Multiple trusted sources assured me a trip to a toddy shop was going to be the ultimate Keralite experience; the milky white, fizzy coconut wine is one of India’s best-loved beverages; I didn’t know it was going to be a lifeline for my burning tastebuds, too.

A sparkling, boozy drink made of the sap of coconut palm trees, there are more than 3500 toddy shops in Kerala, selling a bottle for around ₹90-110 (about £1.20/$1.40) a liter. During lockdown many jobs, including those of farmers leasing out their palms and palm tappers, have been on the line.

After nearly two months, toddy workers are now returning to business as usual, tapping an average of 300,000 liters per day. The result is a fermented delicacy with a shelf life – if unrefrigerated – of just 24 hours; any longer and the sourness can become unbearable.

One of the most unforgettable love affairs of my foodie life was just a short car ride from Kochi. My stay there was drawing to a close, the flight that would take me and my travel buddy to Mumbai was just a couple of days away. In Maharashtra, toddy shops had been formally banned several times over the last few years, making Kerala our last chance for a sip.

The toddy shop experience

Together with another friend who had had her toddy baptism months prior, we brave the torrid, humid weather to drink what is called kallu in Malayalam, the language of Kerala, to differentiate it from non-alcoholic toddy. Half an hour later, we reach Udayamperoor, to a renowned toddy shop called Mullapantha on the MLA Road. Its multicoloured facade is the entrance to a solitary oasis in an otherwise dusty, deserted street scorched by the 45°C heat.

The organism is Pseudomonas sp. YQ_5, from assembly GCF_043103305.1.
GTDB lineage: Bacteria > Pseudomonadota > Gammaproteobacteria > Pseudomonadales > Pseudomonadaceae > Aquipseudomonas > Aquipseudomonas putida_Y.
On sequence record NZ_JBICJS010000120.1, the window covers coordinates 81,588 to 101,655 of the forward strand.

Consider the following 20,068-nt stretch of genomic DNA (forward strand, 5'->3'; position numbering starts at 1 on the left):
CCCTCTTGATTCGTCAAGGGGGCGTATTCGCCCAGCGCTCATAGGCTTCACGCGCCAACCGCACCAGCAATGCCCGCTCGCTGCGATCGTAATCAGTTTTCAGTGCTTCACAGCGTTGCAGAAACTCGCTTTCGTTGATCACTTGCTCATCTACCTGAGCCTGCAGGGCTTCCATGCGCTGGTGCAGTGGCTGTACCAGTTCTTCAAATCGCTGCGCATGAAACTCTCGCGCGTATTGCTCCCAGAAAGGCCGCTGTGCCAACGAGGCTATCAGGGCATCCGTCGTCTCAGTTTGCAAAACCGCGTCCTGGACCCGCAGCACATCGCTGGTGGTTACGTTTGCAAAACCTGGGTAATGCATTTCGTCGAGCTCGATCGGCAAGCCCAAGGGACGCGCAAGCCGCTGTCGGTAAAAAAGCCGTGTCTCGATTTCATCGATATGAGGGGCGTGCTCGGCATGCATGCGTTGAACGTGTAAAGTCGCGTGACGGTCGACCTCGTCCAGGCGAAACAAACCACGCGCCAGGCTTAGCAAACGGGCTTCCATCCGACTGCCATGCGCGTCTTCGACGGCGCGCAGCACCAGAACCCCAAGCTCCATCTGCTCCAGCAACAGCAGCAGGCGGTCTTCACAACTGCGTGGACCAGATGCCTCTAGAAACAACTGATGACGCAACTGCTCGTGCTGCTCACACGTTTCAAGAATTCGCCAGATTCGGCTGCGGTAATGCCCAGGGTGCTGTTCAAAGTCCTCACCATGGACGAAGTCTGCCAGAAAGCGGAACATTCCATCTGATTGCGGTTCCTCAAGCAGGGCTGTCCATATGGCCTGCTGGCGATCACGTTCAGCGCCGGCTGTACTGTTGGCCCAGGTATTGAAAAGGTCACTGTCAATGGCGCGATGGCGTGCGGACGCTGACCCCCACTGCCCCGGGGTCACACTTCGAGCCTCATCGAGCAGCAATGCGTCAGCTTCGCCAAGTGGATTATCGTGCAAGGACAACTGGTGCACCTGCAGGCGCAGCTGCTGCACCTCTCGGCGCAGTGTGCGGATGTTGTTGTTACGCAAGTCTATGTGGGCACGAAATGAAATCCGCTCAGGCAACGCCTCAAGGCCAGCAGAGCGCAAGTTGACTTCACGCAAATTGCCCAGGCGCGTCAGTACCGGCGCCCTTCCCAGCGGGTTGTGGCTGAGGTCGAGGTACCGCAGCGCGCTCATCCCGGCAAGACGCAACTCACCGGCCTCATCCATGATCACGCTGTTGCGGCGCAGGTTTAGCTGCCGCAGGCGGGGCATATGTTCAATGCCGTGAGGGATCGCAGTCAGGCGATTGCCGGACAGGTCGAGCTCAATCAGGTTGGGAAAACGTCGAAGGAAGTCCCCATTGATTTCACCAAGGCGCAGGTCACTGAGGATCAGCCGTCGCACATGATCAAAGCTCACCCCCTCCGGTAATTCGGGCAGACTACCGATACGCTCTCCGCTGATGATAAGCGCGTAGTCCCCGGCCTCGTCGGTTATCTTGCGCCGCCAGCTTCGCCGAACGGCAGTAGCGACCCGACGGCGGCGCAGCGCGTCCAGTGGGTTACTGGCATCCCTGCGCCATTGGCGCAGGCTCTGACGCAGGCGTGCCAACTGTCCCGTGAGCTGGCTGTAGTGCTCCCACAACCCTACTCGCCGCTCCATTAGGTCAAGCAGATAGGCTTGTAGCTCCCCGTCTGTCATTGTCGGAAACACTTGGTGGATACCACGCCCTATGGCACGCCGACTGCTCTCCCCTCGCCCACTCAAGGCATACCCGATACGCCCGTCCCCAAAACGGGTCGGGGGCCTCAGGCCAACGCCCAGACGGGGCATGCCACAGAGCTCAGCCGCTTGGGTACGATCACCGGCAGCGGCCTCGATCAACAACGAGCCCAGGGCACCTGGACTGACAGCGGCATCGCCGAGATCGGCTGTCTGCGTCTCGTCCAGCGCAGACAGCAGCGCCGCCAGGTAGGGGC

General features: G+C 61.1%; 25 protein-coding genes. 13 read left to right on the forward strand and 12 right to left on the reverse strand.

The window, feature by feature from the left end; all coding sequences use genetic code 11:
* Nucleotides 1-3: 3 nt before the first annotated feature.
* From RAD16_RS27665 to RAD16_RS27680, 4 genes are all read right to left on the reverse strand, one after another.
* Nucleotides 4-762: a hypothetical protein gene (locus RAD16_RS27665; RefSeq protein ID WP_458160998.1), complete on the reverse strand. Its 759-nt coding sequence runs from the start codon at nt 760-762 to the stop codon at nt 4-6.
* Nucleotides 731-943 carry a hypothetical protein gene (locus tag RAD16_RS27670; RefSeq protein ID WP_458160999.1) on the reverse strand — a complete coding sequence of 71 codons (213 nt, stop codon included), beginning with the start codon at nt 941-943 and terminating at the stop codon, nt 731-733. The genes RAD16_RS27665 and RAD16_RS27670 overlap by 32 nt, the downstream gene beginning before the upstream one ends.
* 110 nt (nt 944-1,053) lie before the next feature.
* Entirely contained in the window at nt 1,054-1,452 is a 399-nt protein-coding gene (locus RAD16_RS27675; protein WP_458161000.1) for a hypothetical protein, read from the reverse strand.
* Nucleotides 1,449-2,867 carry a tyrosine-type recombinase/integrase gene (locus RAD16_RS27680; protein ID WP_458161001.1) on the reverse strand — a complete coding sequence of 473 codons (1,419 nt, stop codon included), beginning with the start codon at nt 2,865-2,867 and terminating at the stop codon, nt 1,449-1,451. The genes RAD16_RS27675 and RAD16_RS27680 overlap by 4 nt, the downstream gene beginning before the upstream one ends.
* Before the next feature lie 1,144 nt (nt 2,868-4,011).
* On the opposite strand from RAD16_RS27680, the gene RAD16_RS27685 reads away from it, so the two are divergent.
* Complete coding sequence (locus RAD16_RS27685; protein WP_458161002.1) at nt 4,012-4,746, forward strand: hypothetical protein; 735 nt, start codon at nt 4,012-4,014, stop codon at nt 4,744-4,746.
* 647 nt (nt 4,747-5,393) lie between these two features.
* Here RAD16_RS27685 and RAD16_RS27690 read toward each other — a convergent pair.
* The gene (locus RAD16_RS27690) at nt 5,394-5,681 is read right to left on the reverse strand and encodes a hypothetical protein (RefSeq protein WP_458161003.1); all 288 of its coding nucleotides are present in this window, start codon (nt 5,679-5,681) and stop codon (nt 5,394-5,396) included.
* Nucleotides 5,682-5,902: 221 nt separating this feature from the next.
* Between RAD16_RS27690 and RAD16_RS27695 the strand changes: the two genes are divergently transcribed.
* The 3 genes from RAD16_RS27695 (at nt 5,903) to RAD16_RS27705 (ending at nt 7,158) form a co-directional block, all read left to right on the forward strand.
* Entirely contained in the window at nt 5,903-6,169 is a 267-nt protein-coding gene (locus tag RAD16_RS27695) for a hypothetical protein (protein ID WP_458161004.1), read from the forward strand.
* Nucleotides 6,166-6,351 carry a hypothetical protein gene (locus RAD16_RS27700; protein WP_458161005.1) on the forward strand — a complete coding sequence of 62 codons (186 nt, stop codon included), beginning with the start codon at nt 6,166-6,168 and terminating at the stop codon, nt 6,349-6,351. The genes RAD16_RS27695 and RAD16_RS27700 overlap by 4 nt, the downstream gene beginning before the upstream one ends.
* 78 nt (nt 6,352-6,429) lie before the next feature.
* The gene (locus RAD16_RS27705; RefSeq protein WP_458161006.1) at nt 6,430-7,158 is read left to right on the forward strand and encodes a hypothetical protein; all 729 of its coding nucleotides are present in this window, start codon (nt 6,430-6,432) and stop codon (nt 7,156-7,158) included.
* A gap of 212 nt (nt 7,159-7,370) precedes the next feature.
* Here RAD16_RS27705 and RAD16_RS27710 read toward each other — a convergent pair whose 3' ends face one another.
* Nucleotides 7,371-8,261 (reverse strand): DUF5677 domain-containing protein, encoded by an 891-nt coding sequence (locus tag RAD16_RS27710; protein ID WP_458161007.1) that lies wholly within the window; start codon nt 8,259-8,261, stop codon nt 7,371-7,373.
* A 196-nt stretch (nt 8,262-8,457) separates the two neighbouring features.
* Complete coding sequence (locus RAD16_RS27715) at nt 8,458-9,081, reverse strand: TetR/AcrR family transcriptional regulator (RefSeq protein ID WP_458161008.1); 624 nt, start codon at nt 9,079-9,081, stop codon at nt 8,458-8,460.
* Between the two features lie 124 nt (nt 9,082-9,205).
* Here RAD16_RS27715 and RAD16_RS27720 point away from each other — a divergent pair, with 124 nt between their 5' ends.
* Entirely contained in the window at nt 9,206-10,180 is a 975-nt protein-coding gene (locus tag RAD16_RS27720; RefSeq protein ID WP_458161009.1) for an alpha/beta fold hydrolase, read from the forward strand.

In a jarring contrast with the brightly colored exteriors, the toddy parlour is poorly lit, with a handful of plain, laminated plastic tables and chairs scattered around. A glance at other patrons confirms we are the only women there and at least half a dozen pairs of eyes are staring at us. My friend asks for our much-anticipated jug of toddy and starts ordering dishes with a sly smile. I’m unfazed. I can handle the spiciness... I think.

A series of plates parades in front of us: shrimps swimming in a rich, brown curry sea, redfish curry with tapioca, and, of course, appams. These addictive, extra thin, lacy pancakes made of rice flour and coconut are the complement to most meals in the south and help handle piping hot food.

The facade a toddy shop.
Local toddy shops may not be fancy... but they can serve the most delicious local cuisine © Stuart Forster / Alamy Stock Photo

Right after sinking my teeth into thick, juicy cuts of pork fillet dunked into lava-like hot sauce, my greasy hand stretches out to grab the glass of toddy in front of me, ready to work its magic. This mildly sour, bubbly wine is the only drink that can get you through such a meal. Milky and opaque in color and light in texture, kallu rolls off the tongue as easily as water and is effective in soothing the sensation of your combusting mouth.

Dipping my fingers into hot sauce and chugging kallu morphs into one seamless sequence. I repeat it until the dishes in front of me are empty and my stomach happier than anticipated, filled with the most challenging, genuine south Indian dainties.

Back home

I still think about my Keralite toddy whenever I spot restaurants promising authentic south Indian food in north London. As I skim through their menus before walking past, I know what I'm longing for is more than just a glass of coconut palm fizz. I know that no place, however pretty, can give me back that sense of visceral enjoyment of food and drink found in one small toddy shop in Kerala.

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